by Ellen Lambeth; photos by Heidi & Hans-Jürgen Koch
In Europe, red squirrels need—and get—a helping hand.
Who’s that above, with the fluffy, tufted ears? It’s a Eurasian red squirrel, checking the scene outside its tree hole. Don’t confuse this little squirrel with the red squirrel of North America. That species has no ear tufts. And this one lives in forests across Europe and northern Asia (see map).
Nearby is trouble (above right). It’s a gray squirrel—an invader from the eastern half of the United States. How did it get so far from home, and how does it cause trouble for the red squirrels? Let’s backtrack a bit, and soon you’ll see.
Like many other animals around the world, Eurasian red squirrels have had their share of problems. Their forest homes have been cut down for lumber and to make way for roads, towns, and farms. Of course, that means fewer trees to live in and less food for the squirrels. It also means that there are many more pet dogs and cats around to chase and catch the tiny squirrels. To make matters worse in some areas, gray squirrels are making themselves right at home. And they don’t make good neighbors.
It all started a long time ago, when people took some gray squirrels from America over to Europe, and several got loose. These outsider squirrels moved into the shrinking forests and quickly grew in number. Now the grays are spreading across Europe and causing more trouble for the native reds.
Above top is a red squirrel protection station in Germany. People rescue sick or hurt red squirrels and treat them here until they are well. They also rescue abandoned babies and hand-raise them here.
The young squirrel (above) had been attacked by a crow. Now recovering at the rescue station, it gets a gentle cleaning with a toothbrush.
The bunch of babies top right fell out of their nest when their tree was cut down. (As you can see, red squirrels come in colors other than red.) After their rescue, the orphans are raised by hand and fed milk with an eyedropper (above right).
Red and gray squirrels are alike in many ways. They both prefer big trees, where they can find places for nesting and seeds for eating. The trees are also great for avoiding hungry predators on the ground.
But gray squirrels are nearly twice the size of red squirrels. That means they have less trouble with predators, which find it easier to go after the little guys. Gray squirrels also eat more than reds. And they have more babies—and more often. In no time, gray squirrels can take over a forest, leaving less food and nesting places for the red squirrels.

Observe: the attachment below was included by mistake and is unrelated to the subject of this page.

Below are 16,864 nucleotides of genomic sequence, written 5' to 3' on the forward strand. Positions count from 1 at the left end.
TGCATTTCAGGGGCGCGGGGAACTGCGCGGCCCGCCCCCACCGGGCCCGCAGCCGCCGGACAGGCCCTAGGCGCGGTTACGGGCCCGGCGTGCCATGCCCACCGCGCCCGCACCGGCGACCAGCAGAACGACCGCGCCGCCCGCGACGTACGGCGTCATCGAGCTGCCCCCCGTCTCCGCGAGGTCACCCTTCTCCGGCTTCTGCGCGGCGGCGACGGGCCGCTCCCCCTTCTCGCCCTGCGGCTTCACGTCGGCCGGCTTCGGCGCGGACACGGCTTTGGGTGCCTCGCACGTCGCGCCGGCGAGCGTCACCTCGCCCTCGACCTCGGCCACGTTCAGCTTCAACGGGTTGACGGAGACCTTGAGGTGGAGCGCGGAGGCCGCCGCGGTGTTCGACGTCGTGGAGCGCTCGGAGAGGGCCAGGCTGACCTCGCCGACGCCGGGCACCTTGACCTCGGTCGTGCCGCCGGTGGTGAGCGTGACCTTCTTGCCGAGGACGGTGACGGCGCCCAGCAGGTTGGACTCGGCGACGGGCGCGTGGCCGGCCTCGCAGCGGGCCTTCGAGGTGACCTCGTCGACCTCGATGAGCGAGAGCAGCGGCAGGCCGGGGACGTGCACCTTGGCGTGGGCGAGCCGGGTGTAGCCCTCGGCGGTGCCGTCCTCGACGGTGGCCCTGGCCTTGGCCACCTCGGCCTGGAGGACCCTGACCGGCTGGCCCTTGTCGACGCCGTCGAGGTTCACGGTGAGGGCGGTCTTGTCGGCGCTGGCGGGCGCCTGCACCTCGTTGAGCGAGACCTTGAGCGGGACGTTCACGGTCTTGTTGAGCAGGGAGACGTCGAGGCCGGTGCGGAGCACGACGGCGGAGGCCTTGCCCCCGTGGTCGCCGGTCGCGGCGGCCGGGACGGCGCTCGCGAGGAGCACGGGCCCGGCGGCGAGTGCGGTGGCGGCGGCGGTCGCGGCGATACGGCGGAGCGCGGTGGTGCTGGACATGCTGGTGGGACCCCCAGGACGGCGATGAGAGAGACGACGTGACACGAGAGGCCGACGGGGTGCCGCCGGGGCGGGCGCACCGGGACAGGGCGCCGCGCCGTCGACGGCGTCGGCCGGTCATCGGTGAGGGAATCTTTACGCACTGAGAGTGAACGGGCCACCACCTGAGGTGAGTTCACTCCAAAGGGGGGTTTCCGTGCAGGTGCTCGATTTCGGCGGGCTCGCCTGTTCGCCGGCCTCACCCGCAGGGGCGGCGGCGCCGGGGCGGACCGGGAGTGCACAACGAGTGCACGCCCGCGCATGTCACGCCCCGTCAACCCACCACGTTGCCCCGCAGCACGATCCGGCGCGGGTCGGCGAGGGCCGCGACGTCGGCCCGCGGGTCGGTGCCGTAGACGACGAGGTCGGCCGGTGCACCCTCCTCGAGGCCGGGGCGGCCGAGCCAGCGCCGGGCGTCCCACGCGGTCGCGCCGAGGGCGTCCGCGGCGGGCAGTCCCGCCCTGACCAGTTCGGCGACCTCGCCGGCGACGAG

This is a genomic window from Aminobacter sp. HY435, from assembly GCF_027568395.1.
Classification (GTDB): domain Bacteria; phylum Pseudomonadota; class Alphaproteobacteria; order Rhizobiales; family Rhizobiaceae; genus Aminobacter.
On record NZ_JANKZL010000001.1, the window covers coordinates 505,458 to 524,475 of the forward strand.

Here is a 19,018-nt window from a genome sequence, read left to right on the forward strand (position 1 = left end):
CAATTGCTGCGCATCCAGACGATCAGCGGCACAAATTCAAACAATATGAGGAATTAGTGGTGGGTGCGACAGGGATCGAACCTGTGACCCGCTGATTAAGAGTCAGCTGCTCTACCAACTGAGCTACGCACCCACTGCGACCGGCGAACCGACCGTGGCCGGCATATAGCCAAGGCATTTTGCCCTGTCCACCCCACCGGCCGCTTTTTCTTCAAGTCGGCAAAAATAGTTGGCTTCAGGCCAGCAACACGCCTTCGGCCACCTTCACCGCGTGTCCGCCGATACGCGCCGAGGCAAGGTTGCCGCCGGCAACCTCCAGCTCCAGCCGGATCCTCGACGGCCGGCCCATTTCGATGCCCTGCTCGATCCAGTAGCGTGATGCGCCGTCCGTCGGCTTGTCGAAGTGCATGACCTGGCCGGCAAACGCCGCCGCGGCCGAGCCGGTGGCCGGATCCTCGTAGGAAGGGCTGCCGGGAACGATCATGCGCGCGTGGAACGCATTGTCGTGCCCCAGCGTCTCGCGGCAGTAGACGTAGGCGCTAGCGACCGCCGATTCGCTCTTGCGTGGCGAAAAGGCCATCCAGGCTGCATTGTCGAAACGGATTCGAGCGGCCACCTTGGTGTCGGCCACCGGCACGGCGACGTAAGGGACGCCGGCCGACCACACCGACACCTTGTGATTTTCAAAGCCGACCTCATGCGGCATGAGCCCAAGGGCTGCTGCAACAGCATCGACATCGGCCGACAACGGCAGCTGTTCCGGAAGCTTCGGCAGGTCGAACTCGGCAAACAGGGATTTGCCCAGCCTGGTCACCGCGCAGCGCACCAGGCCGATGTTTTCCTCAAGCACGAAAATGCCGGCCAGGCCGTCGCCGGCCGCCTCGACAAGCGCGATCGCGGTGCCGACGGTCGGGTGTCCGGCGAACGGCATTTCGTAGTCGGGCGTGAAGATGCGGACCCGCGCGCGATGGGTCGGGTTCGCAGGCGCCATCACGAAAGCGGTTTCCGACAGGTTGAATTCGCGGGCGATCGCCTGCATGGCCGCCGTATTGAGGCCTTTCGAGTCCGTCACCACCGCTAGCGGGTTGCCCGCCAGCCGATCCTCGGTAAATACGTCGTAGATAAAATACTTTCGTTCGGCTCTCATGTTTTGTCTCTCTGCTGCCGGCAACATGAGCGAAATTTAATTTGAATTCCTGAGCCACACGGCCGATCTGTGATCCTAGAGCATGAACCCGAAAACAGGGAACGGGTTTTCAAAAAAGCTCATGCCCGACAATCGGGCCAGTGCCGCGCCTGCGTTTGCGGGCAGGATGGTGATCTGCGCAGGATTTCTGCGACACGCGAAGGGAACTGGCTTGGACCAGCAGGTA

It gets even worse: Gray squirrels carry a disease. This disease doesn’t seem to bother the grays much. But when it spreads to red squirrels, it becomes deadly.
So, as you can guess by now, gray squirrels are doing Great in Europe, while red squirrels may be in danger of dying out.
When the rescued squirrels are ready, they’re released into the protection station’s “halfway house” at far left. Here, they practice climbing and finding food on their own till it’s time to go free.
Still hanging on to the open door of its crate, the little guy at bottom left is checking out its new digs in the “halfway house.” Soon, it will work up the courage to leap right in.
The rescued babies above right are now old enough to show off their tufted ears and meet the outside world for the first time.
Groups of people in some parts of Europe—such as England, Italy, and Germany—are working hard to help their native “tufties.” One way is by trying to keep gray squirrels out of the places where red squirrels live.
Another way is by saving more forests for red squirrels in places where grays aren’t yet a problem. A third way is by teaching the local people about their “little reds.” The more people know about red squirrels and their problems, the more support these groups get in their work to protect them.
In several places around Europe, there are even special red squirrel protection stations. People who work at these stations help keep the native squirrel numbers up by rescuing any orphaned, sick, or injured reds they find. They take care of these “patients” until they’re big enough and strong enough to take care of themselves.
It’s a lot of work. But, for every squirrel that gets a second chance, the work is well worth it!
Rhoda Red Squirrel is here with SIX awesome facts about her favorite subject--red squirrels! Here she goes:
- How we're different: Red squirrels are about half the size of the more common gray squirrels--with at least a touch of reddish or rust color to our coats. And we have a white ring around each of our eyes, which helps people tell us apart from other squirrels.
- Where to find us: We hang out in wooded areas in many parts of the country. Look for us especially in evergreen forests from the Atlantic to the Pacific coasts and from Alaska to the mountains of Arizona.
- Favorite games: Red squirrels love racing up and down trees and leaping from branch to branch. We use our bushy tails to help us keep our balance and to steer when leaping through the air.
- Moms and babies: Red squirrel moms like me have two to five babies at a time in the spring. And we take really good care of them too.
- Lots of nests: A red squirrel may have more than one nest at a time. Sometimes, it's a hole in a tree. In the summer we often build a loose nest of leaves and grasses on a tree branch. And at other times, we settle in under the protection of a pine tree's branches or under a stump.
- Storing food: You know how your family stores food in your kitchen? Many red squirrels store food too. We often put pine or spruce cones, our favorite foods, in one or two piles near where we live. That beats having to go out looking for a meal whenever we're hungry.